Social media and digital media can have a much more informal feel than traditional advertising venues, like a newspaper or radio ad. While most of us would ask someone else to review anything we wrote for a newspaper, most of us don’t ask anyone before we post something on Facebook or Twitter. From a regulatory perspective, however, these two activities are the same if they are being used for patient recruitment. If it is visible by potential patients, you should assume it will need IRB approval and plan accordingly.
Depending on the type and format of social and digital media you are using, you will need to give some thought to how you will present the information to an IRB. For example, if you are promoting a study through Google AdWords, you will need to be able to provide the text of the ad and a static view of the page to which the ad will direct traffic. For a Facebook ad, you will need to include the text used as well as any images and links that are included. A web page will require a visual of the page layout, text included as well as any links provided to the subjects.
Sponsor Perceptions and Approval
Make sure the study sponsor is on board both with what information will be shared in the recruitment process and how it will be shared. Social media potentially has a very broad audience and once you’ve posted something you have much less controlled with how it will be shared and distributed than you do with traditional media. Sponsors may be less comfortable with providing detailed study information through social media channels than they would, for example, a poster designed for doctors’ offices. The information posted on Clinicaltrials.gov is a good starting point as it will contain information the sponsor is comfortable sharing externally. Use of web pages and other social media can raise questions about the ownership of data and the restriction of access in a public domain.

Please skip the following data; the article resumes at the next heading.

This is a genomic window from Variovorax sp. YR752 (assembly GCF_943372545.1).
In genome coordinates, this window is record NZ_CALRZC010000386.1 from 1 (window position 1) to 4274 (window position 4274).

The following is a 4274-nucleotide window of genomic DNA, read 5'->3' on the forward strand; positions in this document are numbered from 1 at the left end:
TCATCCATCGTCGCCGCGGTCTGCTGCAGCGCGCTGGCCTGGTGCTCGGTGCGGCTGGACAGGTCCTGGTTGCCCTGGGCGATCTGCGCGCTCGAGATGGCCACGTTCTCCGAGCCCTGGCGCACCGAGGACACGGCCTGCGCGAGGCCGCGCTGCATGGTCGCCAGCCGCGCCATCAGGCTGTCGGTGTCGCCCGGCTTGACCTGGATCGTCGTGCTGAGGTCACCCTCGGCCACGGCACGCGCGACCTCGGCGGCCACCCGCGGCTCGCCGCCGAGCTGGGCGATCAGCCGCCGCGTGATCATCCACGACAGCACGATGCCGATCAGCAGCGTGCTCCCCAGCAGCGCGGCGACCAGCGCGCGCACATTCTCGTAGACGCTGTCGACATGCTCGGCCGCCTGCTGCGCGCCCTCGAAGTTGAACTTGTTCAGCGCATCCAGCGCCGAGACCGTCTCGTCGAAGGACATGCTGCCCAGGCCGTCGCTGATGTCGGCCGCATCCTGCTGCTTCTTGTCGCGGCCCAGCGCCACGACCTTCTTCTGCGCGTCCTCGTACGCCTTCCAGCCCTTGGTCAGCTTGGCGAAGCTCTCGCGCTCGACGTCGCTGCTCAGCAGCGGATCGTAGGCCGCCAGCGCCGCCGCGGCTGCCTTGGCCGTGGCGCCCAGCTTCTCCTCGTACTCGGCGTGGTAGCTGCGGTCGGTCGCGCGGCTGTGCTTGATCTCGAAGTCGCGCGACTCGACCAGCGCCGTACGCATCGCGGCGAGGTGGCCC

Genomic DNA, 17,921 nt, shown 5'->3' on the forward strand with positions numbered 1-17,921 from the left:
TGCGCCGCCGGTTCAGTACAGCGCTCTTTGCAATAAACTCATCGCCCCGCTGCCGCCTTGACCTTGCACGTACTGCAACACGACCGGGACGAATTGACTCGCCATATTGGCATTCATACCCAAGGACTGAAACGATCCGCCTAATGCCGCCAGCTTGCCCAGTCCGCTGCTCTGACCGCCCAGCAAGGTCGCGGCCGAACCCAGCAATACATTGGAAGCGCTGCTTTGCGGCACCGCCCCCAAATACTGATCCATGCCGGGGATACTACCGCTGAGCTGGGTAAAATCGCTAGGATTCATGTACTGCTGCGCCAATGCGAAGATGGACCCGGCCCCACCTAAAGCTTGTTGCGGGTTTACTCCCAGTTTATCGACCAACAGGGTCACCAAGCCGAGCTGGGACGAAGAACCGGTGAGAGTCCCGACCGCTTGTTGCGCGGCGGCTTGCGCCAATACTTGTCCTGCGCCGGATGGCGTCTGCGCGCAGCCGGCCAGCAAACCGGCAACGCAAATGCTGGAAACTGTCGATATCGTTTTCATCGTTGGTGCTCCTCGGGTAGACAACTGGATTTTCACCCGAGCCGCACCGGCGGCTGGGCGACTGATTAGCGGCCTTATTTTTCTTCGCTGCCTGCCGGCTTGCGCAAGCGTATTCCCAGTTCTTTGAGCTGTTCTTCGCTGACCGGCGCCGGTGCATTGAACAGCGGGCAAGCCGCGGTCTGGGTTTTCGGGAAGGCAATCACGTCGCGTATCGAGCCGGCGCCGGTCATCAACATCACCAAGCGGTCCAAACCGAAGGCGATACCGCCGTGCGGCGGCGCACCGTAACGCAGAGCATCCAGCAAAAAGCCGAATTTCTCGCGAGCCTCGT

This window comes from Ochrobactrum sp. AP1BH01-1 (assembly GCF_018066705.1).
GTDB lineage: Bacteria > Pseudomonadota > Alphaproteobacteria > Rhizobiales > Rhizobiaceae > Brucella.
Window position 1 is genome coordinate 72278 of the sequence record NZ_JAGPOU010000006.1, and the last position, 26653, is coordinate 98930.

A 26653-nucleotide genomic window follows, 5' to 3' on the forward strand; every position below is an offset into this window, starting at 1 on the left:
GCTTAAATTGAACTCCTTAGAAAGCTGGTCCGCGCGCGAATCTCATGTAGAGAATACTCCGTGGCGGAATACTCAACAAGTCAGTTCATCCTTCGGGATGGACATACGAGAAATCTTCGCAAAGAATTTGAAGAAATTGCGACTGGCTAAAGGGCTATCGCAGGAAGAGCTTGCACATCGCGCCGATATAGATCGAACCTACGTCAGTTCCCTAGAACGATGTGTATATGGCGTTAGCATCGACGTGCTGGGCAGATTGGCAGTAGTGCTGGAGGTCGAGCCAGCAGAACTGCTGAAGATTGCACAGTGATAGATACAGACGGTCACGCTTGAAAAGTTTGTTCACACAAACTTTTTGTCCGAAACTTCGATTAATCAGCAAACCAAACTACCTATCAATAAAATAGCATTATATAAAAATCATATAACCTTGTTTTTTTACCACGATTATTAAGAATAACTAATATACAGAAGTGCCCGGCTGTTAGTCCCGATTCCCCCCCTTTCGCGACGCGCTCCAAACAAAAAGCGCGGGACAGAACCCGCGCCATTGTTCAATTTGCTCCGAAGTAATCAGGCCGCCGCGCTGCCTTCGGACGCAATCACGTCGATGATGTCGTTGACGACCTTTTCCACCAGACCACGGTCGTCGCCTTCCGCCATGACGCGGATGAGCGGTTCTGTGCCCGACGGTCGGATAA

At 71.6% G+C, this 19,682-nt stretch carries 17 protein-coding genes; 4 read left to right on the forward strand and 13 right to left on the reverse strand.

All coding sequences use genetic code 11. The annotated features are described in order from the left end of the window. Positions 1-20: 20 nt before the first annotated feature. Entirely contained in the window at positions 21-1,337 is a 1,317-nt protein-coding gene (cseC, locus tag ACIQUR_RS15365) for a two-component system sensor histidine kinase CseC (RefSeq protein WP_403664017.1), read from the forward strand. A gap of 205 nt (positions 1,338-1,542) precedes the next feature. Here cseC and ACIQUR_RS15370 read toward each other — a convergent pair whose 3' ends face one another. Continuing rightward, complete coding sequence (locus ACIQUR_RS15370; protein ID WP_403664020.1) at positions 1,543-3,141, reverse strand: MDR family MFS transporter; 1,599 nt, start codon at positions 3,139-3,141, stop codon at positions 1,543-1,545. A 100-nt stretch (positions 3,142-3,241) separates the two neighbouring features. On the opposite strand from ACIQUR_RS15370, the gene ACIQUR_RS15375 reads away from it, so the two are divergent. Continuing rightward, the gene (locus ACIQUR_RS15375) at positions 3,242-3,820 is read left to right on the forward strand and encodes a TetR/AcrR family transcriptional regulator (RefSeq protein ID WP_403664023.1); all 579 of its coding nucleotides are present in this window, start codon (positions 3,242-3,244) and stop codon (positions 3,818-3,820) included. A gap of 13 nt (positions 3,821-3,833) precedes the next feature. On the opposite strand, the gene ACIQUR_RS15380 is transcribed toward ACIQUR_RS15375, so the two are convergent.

Use Caution with Patient Provided Information
If you social or digital media plans include collection of patient information (even if there is a potential that patients will submit data), you need to be particularly careful. Two important questions to ask are what information are you collecting and how will you use the information. Avoid collecting anything subject to HIPAA and be careful that nothing they submit would require informed consent. In some cases, you may find that a process that is less efficient is still the way to go. For example, rather than collecting information through a web form that is then submitted to sites, you may want to direct the patient to contact a site directly or use a call center with appropriately trained personnel. This plan will also require review and approval by IRBs.
Picking an Agency
Sometimes CROs and sponsors don’t have the necessary expertise in-house to set up a social or digital media campaign, so it makes sense to outsource some of these activities. If this is the case, you will likely be better off using a recruitment vendor that offers social and digital media services than a traditional ad agency. If you do go with an ad agency, make sure they have experience working in regulated industries.